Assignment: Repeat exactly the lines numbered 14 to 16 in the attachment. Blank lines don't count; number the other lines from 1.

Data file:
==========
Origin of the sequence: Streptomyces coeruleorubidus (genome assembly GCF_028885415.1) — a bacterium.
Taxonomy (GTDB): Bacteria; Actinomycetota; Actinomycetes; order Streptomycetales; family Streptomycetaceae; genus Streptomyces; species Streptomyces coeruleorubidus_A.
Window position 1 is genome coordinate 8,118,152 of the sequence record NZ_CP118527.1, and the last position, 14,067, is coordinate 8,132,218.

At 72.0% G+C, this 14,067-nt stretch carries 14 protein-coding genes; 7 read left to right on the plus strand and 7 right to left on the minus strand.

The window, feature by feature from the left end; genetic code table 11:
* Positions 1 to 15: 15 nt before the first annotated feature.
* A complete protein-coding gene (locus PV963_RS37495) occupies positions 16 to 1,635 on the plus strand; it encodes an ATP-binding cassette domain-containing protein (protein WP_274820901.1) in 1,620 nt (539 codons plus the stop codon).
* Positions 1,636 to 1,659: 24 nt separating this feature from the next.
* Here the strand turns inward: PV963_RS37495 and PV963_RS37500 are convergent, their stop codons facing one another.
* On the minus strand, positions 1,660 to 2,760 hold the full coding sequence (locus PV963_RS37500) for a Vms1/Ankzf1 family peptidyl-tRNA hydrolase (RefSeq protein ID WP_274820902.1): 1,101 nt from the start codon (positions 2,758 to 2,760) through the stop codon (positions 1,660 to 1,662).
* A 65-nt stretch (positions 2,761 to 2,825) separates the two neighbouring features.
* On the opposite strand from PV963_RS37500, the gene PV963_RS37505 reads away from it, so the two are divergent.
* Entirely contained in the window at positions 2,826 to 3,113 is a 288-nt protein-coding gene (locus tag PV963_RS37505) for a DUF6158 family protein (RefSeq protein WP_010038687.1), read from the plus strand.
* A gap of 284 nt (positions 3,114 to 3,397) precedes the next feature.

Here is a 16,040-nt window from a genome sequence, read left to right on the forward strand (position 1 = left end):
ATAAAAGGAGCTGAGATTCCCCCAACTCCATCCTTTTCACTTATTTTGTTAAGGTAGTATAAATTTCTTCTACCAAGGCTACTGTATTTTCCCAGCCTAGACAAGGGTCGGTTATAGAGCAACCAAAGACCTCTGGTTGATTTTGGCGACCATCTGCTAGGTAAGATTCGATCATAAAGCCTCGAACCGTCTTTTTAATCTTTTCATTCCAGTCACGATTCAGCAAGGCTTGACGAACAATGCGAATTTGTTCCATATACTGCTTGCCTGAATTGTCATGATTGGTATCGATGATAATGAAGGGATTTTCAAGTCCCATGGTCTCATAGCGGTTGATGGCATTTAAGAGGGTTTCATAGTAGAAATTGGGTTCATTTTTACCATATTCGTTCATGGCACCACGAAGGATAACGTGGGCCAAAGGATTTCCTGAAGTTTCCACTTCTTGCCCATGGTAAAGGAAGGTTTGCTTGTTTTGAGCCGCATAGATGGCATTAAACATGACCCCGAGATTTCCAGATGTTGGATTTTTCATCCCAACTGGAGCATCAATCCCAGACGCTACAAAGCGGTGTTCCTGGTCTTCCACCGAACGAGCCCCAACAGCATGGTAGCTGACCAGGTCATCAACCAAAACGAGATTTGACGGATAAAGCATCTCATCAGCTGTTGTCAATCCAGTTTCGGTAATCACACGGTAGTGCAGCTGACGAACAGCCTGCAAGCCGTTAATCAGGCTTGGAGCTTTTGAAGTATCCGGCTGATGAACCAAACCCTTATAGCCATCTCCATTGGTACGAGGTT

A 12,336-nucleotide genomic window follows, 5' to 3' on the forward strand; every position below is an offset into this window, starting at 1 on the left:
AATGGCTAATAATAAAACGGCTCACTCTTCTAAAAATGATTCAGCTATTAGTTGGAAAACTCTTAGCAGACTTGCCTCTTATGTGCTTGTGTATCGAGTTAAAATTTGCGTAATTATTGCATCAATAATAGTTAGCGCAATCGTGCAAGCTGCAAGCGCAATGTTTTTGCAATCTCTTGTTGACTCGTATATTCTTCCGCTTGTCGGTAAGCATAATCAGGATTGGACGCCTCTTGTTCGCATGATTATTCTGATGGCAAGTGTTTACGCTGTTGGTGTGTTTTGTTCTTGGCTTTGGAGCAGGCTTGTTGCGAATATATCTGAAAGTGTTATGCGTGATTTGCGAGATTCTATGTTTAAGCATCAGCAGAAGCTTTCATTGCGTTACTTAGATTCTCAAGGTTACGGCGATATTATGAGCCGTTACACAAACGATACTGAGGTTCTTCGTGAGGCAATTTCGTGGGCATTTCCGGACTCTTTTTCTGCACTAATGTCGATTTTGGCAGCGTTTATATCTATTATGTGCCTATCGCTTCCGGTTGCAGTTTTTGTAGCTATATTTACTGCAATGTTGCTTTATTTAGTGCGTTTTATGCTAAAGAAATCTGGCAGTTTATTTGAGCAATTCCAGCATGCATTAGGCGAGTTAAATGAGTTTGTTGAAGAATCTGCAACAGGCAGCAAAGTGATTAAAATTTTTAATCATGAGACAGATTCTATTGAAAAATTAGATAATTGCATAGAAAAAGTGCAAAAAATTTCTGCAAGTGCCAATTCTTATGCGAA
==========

* A gap of 284 nt (positions 3,114 to 3,397) precedes the next feature.

Here is a 16,040-nt window from a genome sequence, read left to right on the forward strand (position 1 = left end):
ATAAAAGGAGCTGAGATTCCCCCAACTCCATCCTTTTCACTTATTTTGTTAAGGTAGTATAAATTTCTTCTACCAAGGCTACTGTATTTTCCCAGCCTAGACAAGGGTCGGTTATAGAGCAACCAAAGACCTCTGGTTGATTTTGGCGACCATCTGCTAGGTAAGATTCGATCATAAAGCCTCGAACCGTCTTTTTAATCTTTTCATTCCAGTCACGATTCAGCAAGGCTTGACGAACAATGCGAATTTGTTCCATATACTGCTTGCCTGAATTGTCATGATTGGTATCGATGATAATGAAGGGATTTTCAAGTCCCATGGTCTCATAGCGGTTGATGGCATTTAAGAGGGTTTCATAGTAGAAATTGGGTTCATTTTTACCATATTCGTTCATGGCACCACGAAGGATAACGTGGGCCAAAGGATTTCCTGAAGTTTCCACTTCTTGCCCATGGTAAAGGAAGGTTTGCTTGTTTTGAGCCGCATAGATGGCATTAAACATGACCCCGAGATTTCCAGATGTTGGATTTTTCATCCCAACTGGAGCATCAATCCCAGACGCTACAAAGCGGTGTTCCTGGTCTTCCACCGAACGAGCCCCAACAGCATGGTAGCTGACCAGGTCATCAACCAAAACGAGATTTGACGGATAAAGCATCTCATCAGCTGTTGTCAATCCAGTTTCGGTAATCACACGGTAGTGCAGCTGACGAACAGCCTGCAAGCCGTTAATCAGGCTTGGAGCTTTTGAAGTATCCGGCTGATGAACCAAACCCTTATAGCCATCTCCATTGGTACGAGGTT